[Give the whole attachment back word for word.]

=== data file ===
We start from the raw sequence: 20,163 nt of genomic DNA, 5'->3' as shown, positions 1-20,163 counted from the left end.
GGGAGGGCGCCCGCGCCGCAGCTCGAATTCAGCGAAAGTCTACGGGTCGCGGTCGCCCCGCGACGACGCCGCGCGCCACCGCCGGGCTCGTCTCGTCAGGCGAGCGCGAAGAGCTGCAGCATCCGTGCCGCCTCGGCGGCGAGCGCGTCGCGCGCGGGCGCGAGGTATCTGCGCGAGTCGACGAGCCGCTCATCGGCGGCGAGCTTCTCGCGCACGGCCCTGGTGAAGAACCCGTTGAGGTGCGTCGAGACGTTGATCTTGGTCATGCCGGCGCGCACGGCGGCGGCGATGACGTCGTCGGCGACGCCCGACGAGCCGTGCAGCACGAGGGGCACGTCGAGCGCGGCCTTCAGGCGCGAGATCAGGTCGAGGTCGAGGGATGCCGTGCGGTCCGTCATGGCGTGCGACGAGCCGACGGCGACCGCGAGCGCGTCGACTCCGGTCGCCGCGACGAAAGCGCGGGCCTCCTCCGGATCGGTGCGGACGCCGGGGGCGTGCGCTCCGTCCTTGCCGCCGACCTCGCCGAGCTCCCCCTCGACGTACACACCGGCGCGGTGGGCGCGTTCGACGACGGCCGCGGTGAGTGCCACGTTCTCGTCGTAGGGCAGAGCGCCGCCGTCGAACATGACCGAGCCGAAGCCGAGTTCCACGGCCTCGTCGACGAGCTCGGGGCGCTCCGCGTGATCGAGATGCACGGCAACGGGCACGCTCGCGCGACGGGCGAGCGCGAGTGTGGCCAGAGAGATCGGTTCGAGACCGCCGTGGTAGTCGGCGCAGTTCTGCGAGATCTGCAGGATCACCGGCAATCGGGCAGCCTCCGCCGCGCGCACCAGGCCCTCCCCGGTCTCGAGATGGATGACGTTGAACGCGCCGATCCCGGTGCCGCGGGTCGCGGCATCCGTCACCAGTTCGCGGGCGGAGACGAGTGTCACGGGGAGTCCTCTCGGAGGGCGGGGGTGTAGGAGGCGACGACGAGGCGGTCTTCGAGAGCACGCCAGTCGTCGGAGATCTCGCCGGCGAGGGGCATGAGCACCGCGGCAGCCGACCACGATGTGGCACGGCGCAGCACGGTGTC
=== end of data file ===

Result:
We start from the raw sequence: 20,163 nt of genomic DNA, 5'->3' as shown, positions 1-20,163 counted from the left end.
GGGAGGGCGCCCGCGCCGCAGCTCGAATTCAGCGAAAGTCTACGGGTCGCGGTCGCCCCGCGACGACGCCGCGCGCCACCGCCGGGCTCGTCTCGTCAGGCGAGCGCGAAGAGCTGCAGCATCCGTGCCGCCTCGGCGGCGAGCGCGTCGCGCGCGGGCGCGAGGTATCTGCGCGAGTCGACGAGCCGCTCATCGGCGGCGAGCTTCTCGCGCACGGCCCTGGTGAAGAACCCGTTGAGGTGCGTCGAGACGTTGATCTTGGTCATGCCGGCGCGCACGGCGGCGGCGATGACGTCGTCGGCGACGCCCGACGAGCCGTGCAGCACGAGGGGCACGTCGAGCGCGGCCTTCAGGCGCGAGATCAGGTCGAGGTCGAGGGATGCCGTGCGGTCCGTCATGGCGTGCGACGAGCCGACGGCGACCGCGAGCGCGTCGACTCCGGTCGCCGCGACGAAAGCGCGGGCCTCCTCCGGATCGGTGCGGACGCCGGGGGCGTGCGCTCCGTCCTTGCCGCCGACCTCGCCGAGCTCCCCCTCGACGTACACACCGGCGCGGTGGGCGCGTTCGACGACGGCCGCGGTGAGTGCCACGTTCTCGTCGTAGGGCAGAGCGCCGCCGTCGAACATGACCGAGCCGAAGCCGAGTTCCACGGCCTCGTCGACGAGCTCGGGGCGCTCCGCGTGATCGAGATGCACGGCAACGGGCACGCTCGCGCGACGGGCGAGCGCGAGTGTGGCCAGAGAGATCGGTTCGAGACCGCCGTGGTAGTCGGCGCAGTTCTGCGAGATCTGCAGGATCACCGGCAATCGGGCAGCCTCCGCCGCGCGCACCAGGCCCTCCCCGGTCTCGAGATGGATGACGTTGAACGCGCCGATCCCGGTGCCGCGGGTCGCGGCATCCGTCACCAGTTCGCGGGCGGAGACGAGTGTCACGGGGAGTCCTCTCGGAGGGCGGGGGTGTAGGAGGCGACGACGAGGCGGTCTTCGAGAGCACGCCAGTCGTCGGAGATCTCGCCGGCGAGGGGCATGAGCACCGCGGCAGCCGACCACGATGTGGCACGGCGCAGCACGGTGTC